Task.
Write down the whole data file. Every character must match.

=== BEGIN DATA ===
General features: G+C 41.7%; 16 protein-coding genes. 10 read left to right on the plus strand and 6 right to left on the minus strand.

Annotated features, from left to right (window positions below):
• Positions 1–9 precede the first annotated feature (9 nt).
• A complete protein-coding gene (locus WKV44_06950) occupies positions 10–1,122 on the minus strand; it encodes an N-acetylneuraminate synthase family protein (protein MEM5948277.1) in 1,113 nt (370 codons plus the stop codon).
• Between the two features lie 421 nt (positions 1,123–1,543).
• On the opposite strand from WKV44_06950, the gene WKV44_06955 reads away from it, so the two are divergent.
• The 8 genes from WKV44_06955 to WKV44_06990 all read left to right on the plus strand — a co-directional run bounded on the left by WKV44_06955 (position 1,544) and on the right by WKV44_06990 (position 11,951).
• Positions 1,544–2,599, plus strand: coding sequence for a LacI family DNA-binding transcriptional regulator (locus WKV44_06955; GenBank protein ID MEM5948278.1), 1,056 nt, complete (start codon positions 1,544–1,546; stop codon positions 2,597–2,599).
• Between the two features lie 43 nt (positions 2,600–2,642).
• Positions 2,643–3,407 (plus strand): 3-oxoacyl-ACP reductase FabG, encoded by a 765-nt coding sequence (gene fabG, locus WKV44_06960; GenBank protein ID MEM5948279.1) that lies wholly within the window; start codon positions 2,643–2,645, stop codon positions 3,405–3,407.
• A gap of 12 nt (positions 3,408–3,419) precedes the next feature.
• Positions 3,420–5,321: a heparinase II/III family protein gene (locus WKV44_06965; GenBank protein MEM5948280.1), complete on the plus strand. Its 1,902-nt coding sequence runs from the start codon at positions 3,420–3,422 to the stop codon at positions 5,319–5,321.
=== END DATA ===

General features: G+C 41.7%; 16 protein-coding genes. 10 read left to right on the plus strand and 6 right to left on the minus strand.

Annotated features, from left to right (window positions below):
• Positions 1–9 precede the first annotated feature (9 nt).
• A complete protein-coding gene (locus WKV44_06950) occupies positions 10–1,122 on the minus strand; it encodes an N-acetylneuraminate synthase family protein (protein MEM5948277.1) in 1,113 nt (370 codons plus the stop codon).
• Between the two features lie 421 nt (positions 1,123–1,543).
• On the opposite strand from WKV44_06950, the gene WKV44_06955 reads away from it, so the two are divergent.
• The 8 genes from WKV44_06955 to WKV44_06990 all read left to right on the plus strand — a co-directional run bounded on the left by WKV44_06955 (position 1,544) and on the right by WKV44_06990 (position 11,951).
• Positions 1,544–2,599, plus strand: coding sequence for a LacI family DNA-binding transcriptional regulator (locus WKV44_06955; GenBank protein ID MEM5948278.1), 1,056 nt, complete (start codon positions 1,544–1,546; stop codon positions 2,597–2,599).
• Between the two features lie 43 nt (positions 2,600–2,642).
• Positions 2,643–3,407 (plus strand): 3-oxoacyl-ACP reductase FabG, encoded by a 765-nt coding sequence (gene fabG, locus WKV44_06960; GenBank protein ID MEM5948279.1) that lies wholly within the window; start codon positions 2,643–2,645, stop codon positions 3,405–3,407.
• A gap of 12 nt (positions 3,408–3,419) precedes the next feature.
• Positions 3,420–5,321: a heparinase II/III family protein gene (locus WKV44_06965; GenBank protein MEM5948280.1), complete on the plus strand. Its 1,902-nt coding sequence runs from the start codon at positions 3,420–3,422 to the stop codon at positions 5,319–5,321.